Space

Moon may become future source of valuable elements and minerals, say scientists

Credit: Adobe Stock
Credit: Adobe Stock

NASA plans to land a manned mission on the surface of the Moon in 2025. As part of the Artemis III mission, two astronauts will remain in orbit, and two will land and spend about a week. The crewed mission Artemis II is planned earlier: four astronauts will fly around the Moon at an altitude of 8,900 km above the surface. This should take place in 2024. Before this happens, however, the unmanned Artemis I mission had to be launched. Its launch was delayed, but ultimately the mission was launched in November.

The Artemis program is implemented by NASA, private companies and international partners, including the European Space Agency (ESA). Its objectives include both purely scientific tasks, like examining the 4.5 billion years old rocks located on the Moon, which will help reconstruct the appearance and the earliest history of our planet, but also more practical tasks. It is expected to lead to the establishment of a permanent base on the Moon and give a chance for further space exploration, e.g. Mars. The Moon can also be a source of various natural raw materials, and its exploration may initiate the development of space mining.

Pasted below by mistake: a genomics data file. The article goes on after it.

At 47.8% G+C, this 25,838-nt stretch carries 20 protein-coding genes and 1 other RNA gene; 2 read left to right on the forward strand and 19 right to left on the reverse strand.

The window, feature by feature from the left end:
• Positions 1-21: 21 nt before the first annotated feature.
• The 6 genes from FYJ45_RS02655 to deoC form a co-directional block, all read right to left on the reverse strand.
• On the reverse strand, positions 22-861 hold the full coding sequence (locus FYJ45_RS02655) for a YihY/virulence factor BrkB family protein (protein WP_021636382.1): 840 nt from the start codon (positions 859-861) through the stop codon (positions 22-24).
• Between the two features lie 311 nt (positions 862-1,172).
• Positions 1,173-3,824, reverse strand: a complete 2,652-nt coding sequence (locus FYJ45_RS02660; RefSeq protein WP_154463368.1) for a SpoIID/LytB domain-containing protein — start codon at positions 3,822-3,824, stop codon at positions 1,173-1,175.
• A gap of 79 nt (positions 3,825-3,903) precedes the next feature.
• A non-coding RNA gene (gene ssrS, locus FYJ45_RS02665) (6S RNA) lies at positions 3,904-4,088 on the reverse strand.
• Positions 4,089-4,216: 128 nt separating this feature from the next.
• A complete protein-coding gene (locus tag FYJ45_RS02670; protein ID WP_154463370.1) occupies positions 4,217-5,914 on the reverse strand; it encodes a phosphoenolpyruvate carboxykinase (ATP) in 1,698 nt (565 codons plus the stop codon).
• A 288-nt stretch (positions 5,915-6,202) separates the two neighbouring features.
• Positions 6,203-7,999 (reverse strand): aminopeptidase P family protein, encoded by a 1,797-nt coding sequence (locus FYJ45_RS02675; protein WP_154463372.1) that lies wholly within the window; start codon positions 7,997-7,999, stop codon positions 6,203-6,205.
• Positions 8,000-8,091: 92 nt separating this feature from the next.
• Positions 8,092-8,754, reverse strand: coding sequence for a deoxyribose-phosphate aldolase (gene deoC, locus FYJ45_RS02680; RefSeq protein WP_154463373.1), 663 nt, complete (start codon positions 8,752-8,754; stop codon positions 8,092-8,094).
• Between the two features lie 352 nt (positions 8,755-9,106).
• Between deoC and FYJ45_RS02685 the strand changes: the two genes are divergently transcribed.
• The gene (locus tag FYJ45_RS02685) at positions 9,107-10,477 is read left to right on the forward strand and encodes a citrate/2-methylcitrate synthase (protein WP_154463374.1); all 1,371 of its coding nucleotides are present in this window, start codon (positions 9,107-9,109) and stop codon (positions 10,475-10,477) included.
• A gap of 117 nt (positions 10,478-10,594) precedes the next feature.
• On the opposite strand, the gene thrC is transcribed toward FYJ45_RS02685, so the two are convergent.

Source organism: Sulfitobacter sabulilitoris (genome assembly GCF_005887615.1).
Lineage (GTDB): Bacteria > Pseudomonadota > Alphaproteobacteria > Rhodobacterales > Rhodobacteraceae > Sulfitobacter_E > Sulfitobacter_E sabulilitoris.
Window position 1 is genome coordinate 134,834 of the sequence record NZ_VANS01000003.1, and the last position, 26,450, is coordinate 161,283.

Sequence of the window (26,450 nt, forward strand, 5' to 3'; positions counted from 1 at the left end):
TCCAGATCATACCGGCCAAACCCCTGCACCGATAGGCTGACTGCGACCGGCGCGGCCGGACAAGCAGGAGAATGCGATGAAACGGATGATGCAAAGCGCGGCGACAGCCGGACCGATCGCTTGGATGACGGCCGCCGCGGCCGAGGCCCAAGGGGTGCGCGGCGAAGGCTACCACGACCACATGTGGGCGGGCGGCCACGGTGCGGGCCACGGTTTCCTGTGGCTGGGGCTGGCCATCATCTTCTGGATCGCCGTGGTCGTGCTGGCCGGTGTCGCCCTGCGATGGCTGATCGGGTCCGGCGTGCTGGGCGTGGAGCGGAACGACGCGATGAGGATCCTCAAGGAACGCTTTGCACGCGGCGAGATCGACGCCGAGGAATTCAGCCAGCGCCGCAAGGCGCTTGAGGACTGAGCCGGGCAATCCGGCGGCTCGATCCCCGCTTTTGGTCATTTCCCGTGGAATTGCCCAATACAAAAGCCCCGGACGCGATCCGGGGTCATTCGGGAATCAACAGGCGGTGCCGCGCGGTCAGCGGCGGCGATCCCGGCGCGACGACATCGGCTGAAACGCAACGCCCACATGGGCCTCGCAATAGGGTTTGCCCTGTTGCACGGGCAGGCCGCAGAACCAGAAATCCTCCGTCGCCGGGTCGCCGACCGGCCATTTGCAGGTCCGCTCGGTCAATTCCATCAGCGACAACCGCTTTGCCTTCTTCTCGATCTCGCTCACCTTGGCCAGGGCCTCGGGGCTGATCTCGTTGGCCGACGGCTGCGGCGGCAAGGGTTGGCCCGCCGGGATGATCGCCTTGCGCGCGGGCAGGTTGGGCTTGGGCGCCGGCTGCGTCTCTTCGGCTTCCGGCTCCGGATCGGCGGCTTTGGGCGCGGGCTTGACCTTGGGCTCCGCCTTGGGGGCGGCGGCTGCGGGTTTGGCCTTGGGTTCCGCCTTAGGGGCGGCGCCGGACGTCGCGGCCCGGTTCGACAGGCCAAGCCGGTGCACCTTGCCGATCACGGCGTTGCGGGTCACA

Dr. Natalia Zalewska, a geologist from the Space Research Centre of the Polish Academy of Sciences said: “Metals and elements are present on the Moon in large quantities, because when it was formed along with the Solar system, it received a certain amount of them, just like the planets. But the Moon is still bombarded with asteroids, which have different mineral compositions and leave a lot of various minerals on the Moon surface.”

In the context of the Moon, there is talk about helium-3 isotope, of which the Moon has much more than Earth. Dr. Zalewska said: ’This priority element, helium-3, comes from the Sun, the particles of this element hit the surface of the Moon. The Earth has an atmosphere that blocks these particles and the Moon does not have one, so everything penetrates the lunar regolith.”

In February 2022 two companies - Solar System Resources Corporation Sp. z o.o. from Kraków and US Nuclear Corp. - signed a letter of intent on an unmanned mining expedition to the Moon to extract this valuable isotope. The Kraków company expressed the will to deliver 500 kg of helium-3 by 2028-32, and US Nuclear Corp. the will to accept this delivery.

The experts from the Kraków company explained that the Moon had 100 million times more helium-3 than the deposits on Earth, and in addition the lunar deposits were renewable with the isotope carried by the solar wind.

What can helium-3 be useful for? It is used in scientific research, cryogenics, quantum computers, MRI (magnetic resonance imaging), as well as detectors of radioactive materials used at airports and border crossings. In the future, this isotope could fuel reactors that will produce pure energy, without the generation of radioactive waste or greenhouse gases. Experts from the Polish company estimate that 200 tons of helium-3 would be enough to cover the global annual energy demand of all humanity.